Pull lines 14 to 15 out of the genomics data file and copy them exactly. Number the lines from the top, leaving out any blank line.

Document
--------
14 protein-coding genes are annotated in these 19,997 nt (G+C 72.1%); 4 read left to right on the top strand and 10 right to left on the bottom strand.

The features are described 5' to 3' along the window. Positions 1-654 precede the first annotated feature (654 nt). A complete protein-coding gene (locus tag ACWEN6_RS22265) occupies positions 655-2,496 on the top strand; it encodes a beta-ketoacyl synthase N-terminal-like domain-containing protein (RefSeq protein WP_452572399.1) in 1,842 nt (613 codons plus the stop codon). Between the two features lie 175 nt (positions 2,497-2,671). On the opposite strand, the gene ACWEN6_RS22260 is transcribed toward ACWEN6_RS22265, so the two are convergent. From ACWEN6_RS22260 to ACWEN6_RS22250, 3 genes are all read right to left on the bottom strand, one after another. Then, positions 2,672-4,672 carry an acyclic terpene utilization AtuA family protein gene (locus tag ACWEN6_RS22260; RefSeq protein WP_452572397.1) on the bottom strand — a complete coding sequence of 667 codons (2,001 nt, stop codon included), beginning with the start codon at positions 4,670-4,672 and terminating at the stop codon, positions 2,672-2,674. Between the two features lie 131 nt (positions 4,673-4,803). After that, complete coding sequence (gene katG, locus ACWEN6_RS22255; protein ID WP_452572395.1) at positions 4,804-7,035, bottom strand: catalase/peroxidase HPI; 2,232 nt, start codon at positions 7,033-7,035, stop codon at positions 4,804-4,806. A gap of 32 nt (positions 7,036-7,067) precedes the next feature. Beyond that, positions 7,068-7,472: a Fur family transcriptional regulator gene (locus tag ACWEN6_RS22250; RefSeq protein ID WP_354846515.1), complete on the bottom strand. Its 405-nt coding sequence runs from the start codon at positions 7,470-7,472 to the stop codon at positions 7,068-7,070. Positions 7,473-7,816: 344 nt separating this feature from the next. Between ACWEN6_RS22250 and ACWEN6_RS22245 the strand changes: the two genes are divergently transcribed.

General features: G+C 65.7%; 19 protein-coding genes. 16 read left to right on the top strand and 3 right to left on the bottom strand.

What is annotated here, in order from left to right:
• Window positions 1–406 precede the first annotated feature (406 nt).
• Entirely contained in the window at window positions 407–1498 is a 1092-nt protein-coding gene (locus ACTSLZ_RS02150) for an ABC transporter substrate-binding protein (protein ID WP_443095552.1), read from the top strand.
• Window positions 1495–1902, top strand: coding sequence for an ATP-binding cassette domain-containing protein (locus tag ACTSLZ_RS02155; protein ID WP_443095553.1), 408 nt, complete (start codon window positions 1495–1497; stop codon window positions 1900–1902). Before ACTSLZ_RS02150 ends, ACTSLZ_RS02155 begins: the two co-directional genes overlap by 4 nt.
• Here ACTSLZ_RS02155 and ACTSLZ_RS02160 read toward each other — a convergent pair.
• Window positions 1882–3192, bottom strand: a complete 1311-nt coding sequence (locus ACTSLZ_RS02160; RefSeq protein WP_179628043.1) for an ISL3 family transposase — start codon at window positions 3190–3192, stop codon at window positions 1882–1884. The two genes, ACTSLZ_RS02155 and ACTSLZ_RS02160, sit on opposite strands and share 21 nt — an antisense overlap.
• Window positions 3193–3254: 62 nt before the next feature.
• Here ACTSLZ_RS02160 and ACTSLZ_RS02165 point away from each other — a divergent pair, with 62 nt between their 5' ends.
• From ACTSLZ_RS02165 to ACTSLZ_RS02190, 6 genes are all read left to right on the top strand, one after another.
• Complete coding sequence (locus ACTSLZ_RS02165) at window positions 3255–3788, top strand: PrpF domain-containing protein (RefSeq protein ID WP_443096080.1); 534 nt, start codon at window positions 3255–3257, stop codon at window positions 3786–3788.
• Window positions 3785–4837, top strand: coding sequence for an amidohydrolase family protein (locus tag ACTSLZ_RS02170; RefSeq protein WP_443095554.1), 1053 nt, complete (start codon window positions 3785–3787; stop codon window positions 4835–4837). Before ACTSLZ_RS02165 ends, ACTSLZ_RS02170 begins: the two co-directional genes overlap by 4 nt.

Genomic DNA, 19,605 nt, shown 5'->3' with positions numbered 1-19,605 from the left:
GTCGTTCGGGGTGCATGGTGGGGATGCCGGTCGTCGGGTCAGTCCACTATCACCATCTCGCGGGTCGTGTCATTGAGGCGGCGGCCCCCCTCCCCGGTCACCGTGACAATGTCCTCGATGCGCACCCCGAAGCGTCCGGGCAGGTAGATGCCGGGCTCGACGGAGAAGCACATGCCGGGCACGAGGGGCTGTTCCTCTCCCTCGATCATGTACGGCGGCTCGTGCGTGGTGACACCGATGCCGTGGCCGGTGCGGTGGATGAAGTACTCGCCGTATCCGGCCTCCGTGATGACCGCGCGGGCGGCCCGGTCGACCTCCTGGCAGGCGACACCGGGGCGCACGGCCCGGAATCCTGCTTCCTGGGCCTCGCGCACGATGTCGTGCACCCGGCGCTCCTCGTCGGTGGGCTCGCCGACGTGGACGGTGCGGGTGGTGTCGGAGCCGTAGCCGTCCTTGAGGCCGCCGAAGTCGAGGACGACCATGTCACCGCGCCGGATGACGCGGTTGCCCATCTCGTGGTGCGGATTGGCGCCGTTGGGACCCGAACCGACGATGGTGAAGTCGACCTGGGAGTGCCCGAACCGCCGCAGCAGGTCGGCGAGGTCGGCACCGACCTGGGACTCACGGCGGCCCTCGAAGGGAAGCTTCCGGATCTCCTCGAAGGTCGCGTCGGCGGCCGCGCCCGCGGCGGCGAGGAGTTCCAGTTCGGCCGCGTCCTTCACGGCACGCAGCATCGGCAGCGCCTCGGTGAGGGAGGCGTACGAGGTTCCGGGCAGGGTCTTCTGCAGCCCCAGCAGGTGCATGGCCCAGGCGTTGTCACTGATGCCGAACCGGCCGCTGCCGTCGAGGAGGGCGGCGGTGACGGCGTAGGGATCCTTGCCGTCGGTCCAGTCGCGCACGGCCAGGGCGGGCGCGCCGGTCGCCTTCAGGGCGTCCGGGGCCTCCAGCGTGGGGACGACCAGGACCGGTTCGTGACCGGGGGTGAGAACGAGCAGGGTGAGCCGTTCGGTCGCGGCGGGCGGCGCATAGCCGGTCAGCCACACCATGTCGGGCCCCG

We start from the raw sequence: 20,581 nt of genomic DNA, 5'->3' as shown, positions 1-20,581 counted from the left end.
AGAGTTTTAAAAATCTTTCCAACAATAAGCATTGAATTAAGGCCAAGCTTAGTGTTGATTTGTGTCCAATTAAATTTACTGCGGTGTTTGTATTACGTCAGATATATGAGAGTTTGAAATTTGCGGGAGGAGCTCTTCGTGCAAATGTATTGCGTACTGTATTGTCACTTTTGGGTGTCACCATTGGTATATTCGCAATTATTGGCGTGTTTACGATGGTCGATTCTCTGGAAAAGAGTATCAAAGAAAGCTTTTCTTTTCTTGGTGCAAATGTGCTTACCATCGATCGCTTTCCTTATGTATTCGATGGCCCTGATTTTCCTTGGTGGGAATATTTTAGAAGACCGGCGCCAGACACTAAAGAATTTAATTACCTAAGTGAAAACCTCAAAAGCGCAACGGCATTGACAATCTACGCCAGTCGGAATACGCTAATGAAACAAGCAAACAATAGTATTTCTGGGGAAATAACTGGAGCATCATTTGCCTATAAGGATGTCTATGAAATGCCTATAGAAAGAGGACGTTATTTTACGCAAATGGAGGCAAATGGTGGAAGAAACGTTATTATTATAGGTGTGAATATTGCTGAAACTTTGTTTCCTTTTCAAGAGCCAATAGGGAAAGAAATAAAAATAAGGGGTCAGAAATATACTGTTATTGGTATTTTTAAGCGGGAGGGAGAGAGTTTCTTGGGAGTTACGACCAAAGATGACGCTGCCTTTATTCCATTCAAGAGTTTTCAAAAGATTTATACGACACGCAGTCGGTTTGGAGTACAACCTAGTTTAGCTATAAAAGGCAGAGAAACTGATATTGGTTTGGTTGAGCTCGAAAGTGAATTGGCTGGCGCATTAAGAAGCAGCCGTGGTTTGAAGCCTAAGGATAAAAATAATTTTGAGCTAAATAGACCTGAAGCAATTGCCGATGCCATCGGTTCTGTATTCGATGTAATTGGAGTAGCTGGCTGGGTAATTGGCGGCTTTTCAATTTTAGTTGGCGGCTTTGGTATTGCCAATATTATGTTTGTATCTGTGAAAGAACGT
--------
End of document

• Window positions 3785–4837, top strand: coding sequence for an amidohydrolase family protein (locus tag ACTSLZ_RS02170; RefSeq protein WP_443095554.1), 1053 nt, complete (start codon window positions 3785–3787; stop codon window positions 4835–4837). Before ACTSLZ_RS02165 ends, ACTSLZ_RS02170 begins: the two co-directional genes overlap by 4 nt.

Genomic DNA, 19,605 nt, shown 5'->3' with positions numbered 1-19,605 from the left: